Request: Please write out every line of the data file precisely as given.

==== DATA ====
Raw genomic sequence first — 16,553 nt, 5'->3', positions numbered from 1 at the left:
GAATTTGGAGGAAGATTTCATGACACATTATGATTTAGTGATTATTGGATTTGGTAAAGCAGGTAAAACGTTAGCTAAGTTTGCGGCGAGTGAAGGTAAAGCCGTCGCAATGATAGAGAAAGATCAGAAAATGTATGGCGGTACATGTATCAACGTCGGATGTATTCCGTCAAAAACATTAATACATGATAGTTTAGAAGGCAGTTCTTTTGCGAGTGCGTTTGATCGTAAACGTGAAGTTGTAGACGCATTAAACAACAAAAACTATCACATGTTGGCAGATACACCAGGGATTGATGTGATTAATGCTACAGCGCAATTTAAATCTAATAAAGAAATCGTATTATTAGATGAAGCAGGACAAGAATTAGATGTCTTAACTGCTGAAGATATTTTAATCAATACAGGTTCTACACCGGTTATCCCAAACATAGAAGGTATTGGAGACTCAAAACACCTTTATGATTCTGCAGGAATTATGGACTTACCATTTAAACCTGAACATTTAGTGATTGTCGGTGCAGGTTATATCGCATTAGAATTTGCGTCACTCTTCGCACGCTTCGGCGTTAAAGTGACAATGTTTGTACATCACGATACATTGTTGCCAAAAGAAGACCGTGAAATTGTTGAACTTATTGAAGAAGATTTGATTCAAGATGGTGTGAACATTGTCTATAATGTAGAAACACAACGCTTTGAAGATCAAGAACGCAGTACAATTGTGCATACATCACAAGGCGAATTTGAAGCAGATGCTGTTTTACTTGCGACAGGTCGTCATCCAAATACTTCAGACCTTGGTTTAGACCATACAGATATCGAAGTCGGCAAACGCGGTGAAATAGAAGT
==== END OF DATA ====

Raw genomic sequence first — 16,553 nt, 5'->3', positions numbered from 1 at the left:
GAATTTGGAGGAAGATTTCATGACACATTATGATTTAGTGATTATTGGATTTGGTAAAGCAGGTAAAACGTTAGCTAAGTTTGCGGCGAGTGAAGGTAAAGCCGTCGCAATGATAGAGAAAGATCAGAAAATGTATGGCGGTACATGTATCAACGTCGGATGTATTCCGTCAAAAACATTAATACATGATAGTTTAGAAGGCAGTTCTTTTGCGAGTGCGTTTGATCGTAAACGTGAAGTTGTAGACGCATTAAACAACAAAAACTATCACATGTTGGCAGATACACCAGGGATTGATGTGATTAATGCTACAGCGCAATTTAAATCTAATAAAGAAATCGTATTATTAGATGAAGCAGGACAAGAATTAGATGTCTTAACTGCTGAAGATATTTTAATCAATACAGGTTCTACACCGGTTATCCCAAACATAGAAGGTATTGGAGACTCAAAACACCTTTATGATTCTGCAGGAATTATGGACTTACCATTTAAACCTGAACATTTAGTGATTGTCGGTGCAGGTTATATCGCATTAGAATTTGCGTCACTCTTCGCACGCTTCGGCGTTAAAGTGACAATGTTTGTACATCACGATACATTGTTGCCAAAAGAAGACCGTGAAATTGTTGAACTTATTGAAGAAGATTTGATTCAAGATGGTGTGAACATTGTCTATAATGTAGAAACACAACGCTTTGAAGATCAAGAACGCAGTACAATTGTGCATACATCACAAGGCGAATTTGAAGCAGATGCTGTTTTACTTGCGACAGGTCGTCATCCAAATACTTCAGACCTTGGTTTAGACCATACAGATATCGAAGTCGGCAAACGCGGTGAAATAGAAGT